A couple of weeks ago we commented on Google’s situation in Australia, which has the Internet search giant with one foot out of the country. Alphabet’s flagship product threatened to withdraw from the country if a law is passed that would force the search engine to pay for the use of the articles it features in its news service.
Faced with this situation, Australian authorities, particularly Prime Minister Scott Morrisson and his cabinet of ministers, have proposed the use of Microsoft Bing as an alternative to replace Google’s search engine. However, going further, the Australian Greens party proposed the creation of a publicly owned search engine.
Australian Greens party initiative
Senator Sarah Hanson-Young declared through a statement that “following threats by Google to withdraw its services from Australia, the Greens have called on the Morrison Government to investigate the establishment of a publicly owned search engine.”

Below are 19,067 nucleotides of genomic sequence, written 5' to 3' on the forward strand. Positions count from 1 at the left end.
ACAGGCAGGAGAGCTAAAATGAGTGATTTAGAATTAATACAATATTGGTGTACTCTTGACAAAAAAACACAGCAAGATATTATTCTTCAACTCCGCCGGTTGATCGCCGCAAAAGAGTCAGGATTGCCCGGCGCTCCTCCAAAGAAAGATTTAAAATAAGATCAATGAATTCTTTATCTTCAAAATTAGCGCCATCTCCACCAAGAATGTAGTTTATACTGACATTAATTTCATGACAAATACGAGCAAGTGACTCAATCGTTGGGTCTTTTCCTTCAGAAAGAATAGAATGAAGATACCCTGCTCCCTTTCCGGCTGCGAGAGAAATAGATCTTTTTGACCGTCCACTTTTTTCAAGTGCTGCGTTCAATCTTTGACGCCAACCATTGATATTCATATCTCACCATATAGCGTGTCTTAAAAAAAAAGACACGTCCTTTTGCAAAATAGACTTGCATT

In contrast to the Australian Government’s position, which promotes the use of Bing as an alternative, Senator Hanson-Young proposed that her country should not turn to another foreign giant to fill the Google vacuum, stating that “they will continue to profit from the data of Australians and will be be beholden to the interests of shareholders”.
Beyond that diagnosis, the proposal put forward founded it by stating that “an independent, publicly owned search engine would be an important step forward in restoring a free and open Internet,” adding that it should be “accountable to the public and not to shareholders. It could be set up with global best practice data privacy standards, to ensure that users own their own data and have control over what data is collected about them and how it is used.”